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Putting a little extra effort into our spoken communication means a richer and more productive outcome
Snorkelling is the favourite summertime activity for lots of people. But perhaps it isn't the most adventurous pasttime. After all, it takes place mostly on or very close to the surface of the water. It requires almost no equipment. And not a great amount of effort either. Scuba diving, on the other hand, is very different. This activity requires very specific gear and a willingness to literally go to much deeper places. But the extra effort involved is really worth it, because that's where the real treasures often lie.
This is much like our day-to-day conversations with other people. So many of our verbal exchanges happen at the most basic level. On the surface. At best they can be an exchange of facts. At worst they're just a series of hollow words with very little meaning or intent attached to them.
"Hi, how are you?"
"How's your meal, Sir?"
On the other hand, putting a little extra effort into our spoken communication means a richer and more productive outcome. Think about your responses to routine questions. While you might not want to actually tell the whole truth when asked "How are you?", you can choose to respond with something of more value than simply "good" or "well". Something like; "I'm really well, thanks for asking" or "I had a cold last week but I'm better now. How about you?". The aim is to vary your response so that the other person actually listens to your answer and is interested enough to continue the conversation.
Putting more effort into the phrasing of our own questions can also result in a better conversation. Using more open questions (which require a longer response) in place of closed questions (which require only a one or two-word response) means that more information is exchanged and, hopefully, deeper communication takes place.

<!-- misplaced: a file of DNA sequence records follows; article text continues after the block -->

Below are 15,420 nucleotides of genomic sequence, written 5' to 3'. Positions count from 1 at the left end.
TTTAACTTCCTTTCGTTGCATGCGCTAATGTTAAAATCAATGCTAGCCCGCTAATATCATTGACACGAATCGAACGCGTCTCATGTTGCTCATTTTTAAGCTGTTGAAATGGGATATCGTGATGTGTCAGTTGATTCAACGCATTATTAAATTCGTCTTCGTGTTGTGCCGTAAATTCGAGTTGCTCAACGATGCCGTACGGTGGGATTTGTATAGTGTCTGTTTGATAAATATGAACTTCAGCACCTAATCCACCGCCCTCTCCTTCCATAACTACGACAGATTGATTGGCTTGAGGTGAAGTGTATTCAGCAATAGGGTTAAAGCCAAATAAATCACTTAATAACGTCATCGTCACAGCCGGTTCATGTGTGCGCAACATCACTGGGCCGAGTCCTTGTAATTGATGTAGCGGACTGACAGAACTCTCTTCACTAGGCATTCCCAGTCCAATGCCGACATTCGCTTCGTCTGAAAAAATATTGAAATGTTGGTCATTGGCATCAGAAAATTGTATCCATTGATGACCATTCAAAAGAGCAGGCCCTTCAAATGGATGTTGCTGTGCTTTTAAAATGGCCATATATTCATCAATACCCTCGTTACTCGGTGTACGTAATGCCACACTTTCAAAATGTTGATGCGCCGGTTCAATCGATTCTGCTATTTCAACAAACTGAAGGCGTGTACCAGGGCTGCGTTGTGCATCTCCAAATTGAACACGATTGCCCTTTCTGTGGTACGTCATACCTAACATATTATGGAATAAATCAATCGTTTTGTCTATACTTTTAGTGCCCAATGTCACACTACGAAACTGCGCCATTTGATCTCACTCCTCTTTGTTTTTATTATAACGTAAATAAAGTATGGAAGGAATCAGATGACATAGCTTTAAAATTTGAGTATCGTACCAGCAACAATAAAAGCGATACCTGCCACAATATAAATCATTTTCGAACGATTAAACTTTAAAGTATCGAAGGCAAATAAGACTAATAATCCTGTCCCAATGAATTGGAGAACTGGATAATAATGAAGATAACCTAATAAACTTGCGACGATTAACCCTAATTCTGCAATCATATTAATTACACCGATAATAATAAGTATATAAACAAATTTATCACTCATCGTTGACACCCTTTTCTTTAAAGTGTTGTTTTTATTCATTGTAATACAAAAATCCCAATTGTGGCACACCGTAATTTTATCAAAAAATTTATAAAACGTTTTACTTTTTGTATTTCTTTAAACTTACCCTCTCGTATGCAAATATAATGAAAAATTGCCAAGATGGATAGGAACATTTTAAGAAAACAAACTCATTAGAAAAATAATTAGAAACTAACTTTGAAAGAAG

For example, a closed question would be; "Are you going out tonight?" The possible answers might be; "Yes", "No" or "Haven't thought about it".
A semi-open version of the same question would be: "Where are you going tonight?" This would hopefully elicit more specific answers, such as; "Dinner", "The movies" or "I feel like a night in".
The open version of the question would be; "How did you choose the restaurant you're going to this evening?" This should give you the most interesting answer; "Well, I really felt like Asian food but wasn't sure what type. So I Googled it and looked on some food websites and discovered a new Vietnamese restaurant that's just opened in Newtown."
While what you say is very important, how you say it also has a big impact on the quality of your conversation. Using a warm tone of voice, varying the pitch, pace and volume of your voice and ensuring that you use good eye contact and appropriate gestures will also enhance the conversation.
Next time you're talking with someone, take the time and effort go a bit deeper. You'll feel all the better for it. And who knows what hidden treasures you may uncover.